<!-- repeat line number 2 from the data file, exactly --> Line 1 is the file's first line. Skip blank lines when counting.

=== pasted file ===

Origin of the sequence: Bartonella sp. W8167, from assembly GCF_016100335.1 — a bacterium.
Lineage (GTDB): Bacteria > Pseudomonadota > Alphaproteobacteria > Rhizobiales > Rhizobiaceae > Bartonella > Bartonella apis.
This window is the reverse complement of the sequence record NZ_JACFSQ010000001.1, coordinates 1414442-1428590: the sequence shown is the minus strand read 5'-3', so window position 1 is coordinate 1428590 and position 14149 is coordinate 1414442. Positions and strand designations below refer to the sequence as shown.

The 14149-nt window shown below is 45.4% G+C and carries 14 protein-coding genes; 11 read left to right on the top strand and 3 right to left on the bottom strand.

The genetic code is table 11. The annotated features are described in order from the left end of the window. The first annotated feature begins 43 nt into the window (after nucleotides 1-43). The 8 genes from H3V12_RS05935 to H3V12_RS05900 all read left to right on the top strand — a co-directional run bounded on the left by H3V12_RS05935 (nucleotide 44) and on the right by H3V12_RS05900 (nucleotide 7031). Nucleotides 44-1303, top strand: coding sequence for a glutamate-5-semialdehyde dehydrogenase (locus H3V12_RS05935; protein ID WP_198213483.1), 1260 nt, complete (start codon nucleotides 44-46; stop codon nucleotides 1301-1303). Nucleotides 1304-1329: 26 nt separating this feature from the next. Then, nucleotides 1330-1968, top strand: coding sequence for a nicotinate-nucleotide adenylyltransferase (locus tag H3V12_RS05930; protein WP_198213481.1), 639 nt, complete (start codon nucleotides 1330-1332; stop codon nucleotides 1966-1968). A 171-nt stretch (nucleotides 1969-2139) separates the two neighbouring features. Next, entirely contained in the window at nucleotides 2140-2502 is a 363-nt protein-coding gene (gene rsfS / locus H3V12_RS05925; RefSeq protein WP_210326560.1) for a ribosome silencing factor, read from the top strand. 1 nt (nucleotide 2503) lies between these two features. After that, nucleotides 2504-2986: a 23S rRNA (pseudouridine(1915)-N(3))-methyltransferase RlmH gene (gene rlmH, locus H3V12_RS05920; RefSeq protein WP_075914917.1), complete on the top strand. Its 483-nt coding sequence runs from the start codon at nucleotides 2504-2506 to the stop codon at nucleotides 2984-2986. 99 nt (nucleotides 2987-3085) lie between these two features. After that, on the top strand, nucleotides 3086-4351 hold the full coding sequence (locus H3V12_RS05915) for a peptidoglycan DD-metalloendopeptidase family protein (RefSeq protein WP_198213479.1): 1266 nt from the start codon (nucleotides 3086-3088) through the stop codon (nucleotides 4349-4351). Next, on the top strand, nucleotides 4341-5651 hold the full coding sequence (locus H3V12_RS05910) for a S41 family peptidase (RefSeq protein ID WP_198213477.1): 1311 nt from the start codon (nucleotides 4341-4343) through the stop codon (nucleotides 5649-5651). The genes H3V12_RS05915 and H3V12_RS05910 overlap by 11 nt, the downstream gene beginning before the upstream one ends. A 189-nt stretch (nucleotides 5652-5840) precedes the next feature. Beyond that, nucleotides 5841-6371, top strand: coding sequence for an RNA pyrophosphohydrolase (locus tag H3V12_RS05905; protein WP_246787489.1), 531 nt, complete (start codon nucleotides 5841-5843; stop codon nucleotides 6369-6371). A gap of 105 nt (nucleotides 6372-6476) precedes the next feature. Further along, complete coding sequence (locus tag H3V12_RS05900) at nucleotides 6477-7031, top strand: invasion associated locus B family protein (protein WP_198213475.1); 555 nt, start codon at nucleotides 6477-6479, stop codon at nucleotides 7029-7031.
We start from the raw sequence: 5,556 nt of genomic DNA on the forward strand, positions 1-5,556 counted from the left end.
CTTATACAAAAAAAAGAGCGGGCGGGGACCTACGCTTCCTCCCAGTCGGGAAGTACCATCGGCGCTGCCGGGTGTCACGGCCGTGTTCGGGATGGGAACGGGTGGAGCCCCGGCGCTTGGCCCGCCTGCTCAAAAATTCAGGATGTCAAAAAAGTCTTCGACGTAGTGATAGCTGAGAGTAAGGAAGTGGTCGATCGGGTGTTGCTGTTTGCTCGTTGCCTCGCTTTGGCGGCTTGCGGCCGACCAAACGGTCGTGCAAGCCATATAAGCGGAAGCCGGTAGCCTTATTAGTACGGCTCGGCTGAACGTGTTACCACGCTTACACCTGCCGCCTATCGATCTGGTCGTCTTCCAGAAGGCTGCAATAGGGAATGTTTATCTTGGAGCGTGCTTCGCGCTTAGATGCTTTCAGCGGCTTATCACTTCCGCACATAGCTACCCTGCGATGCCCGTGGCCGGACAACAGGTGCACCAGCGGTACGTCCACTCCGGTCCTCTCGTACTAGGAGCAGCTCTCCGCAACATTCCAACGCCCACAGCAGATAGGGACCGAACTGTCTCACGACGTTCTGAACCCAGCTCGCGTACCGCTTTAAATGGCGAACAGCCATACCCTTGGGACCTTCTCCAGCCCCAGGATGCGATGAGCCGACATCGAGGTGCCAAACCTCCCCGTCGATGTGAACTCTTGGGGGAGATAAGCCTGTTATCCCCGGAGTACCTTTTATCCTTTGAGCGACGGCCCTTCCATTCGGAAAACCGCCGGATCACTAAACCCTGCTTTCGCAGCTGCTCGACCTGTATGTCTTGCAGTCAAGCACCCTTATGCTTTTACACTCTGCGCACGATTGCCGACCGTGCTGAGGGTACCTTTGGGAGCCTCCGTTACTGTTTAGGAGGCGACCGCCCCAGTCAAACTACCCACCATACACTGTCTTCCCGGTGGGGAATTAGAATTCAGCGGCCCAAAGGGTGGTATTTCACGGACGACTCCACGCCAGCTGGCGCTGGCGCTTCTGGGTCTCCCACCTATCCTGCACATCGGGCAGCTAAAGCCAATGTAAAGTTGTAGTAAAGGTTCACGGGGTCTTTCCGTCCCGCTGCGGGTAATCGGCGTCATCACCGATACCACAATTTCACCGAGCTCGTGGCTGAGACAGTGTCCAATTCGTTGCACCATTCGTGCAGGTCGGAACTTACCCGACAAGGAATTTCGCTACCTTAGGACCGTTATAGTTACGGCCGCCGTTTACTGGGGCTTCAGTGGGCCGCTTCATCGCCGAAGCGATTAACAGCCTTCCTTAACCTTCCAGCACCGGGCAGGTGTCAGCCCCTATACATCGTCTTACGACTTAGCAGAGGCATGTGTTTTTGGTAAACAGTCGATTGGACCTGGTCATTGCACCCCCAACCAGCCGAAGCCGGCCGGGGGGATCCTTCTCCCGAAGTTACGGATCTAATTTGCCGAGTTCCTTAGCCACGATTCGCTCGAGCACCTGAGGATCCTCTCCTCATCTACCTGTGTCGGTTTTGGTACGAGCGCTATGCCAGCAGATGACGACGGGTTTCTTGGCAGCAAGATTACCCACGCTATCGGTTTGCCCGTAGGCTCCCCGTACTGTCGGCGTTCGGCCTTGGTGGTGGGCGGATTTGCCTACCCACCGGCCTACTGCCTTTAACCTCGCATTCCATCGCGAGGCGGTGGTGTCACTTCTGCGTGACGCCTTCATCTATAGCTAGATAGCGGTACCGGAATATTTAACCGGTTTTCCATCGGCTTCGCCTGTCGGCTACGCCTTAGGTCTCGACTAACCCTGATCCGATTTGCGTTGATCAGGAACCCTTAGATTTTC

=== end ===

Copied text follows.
Lineage (GTDB): Bacteria > Pseudomonadota > Alphaproteobacteria > Rhizobiales > Rhizobiaceae > Bartonella > Bartonella apis.